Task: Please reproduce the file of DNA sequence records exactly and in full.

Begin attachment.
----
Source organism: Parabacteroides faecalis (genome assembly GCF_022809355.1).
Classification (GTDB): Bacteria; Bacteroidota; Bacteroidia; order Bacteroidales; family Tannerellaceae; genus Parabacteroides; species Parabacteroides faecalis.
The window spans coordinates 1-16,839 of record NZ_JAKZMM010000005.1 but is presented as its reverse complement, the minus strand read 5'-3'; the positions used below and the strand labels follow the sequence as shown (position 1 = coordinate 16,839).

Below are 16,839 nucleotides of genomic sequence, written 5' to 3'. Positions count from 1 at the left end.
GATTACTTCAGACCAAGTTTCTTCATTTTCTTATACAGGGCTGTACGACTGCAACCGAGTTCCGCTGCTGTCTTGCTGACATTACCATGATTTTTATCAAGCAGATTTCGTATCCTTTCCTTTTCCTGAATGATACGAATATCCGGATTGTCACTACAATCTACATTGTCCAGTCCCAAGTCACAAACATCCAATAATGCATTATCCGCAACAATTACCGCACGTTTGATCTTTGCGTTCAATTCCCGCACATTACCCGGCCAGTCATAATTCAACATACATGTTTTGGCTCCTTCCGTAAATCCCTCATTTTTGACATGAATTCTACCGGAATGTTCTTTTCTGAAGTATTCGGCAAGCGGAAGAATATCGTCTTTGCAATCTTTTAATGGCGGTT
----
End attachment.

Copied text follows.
Source organism: Parabacteroides faecalis (genome assembly GCF_022809355.1).
Classification (GTDB): Bacteria; Bacteroidota; Bacteroidia; order Bacteroidales; family Tannerellaceae; genus Parabacteroides; species Parabacteroides faecalis.
The window spans coordinates 1-16,839 of record NZ_JAKZMM010000005.1 but is presented as its reverse complement, the minus strand read 5'-3'; the positions used below and the strand labels follow the sequence as shown (position 1 = coordinate 16,839).

Below are 16,839 nucleotides of genomic sequence, written 5' to 3'. Positions count from 1 at the left end.
GATTACTTCAGACCAAGTTTCTTCATTTTCTTATACAGGGCTGTACGACTGCAACCGAGTTCCGCTGCTGTCTTGCTGACATTACCATGATTTTTATCAAGCAGATTTCGTATCCTTTCCTTTTCCTGAATGATACGAATATCCGGATTGTCACTACAATCTACATTGTCCAGTCCCAAGTCACAAACATCCAATAATGCATTATCCGCAACAATTACCGCACGTTTGATCTTTGCGTTCAATTCCCGCACATTACCCGGCCAGTCATAATTCAACATACATGTTTTGGCTCCTTCCGTAAATCCCTCATTTTTGACATGAATTCTACCGGAATGTTCTTTTCTGAAGTATTCGGCAAGCGGAAGAATATCGTCTTTGCAATCTTTTAATGGCGGTT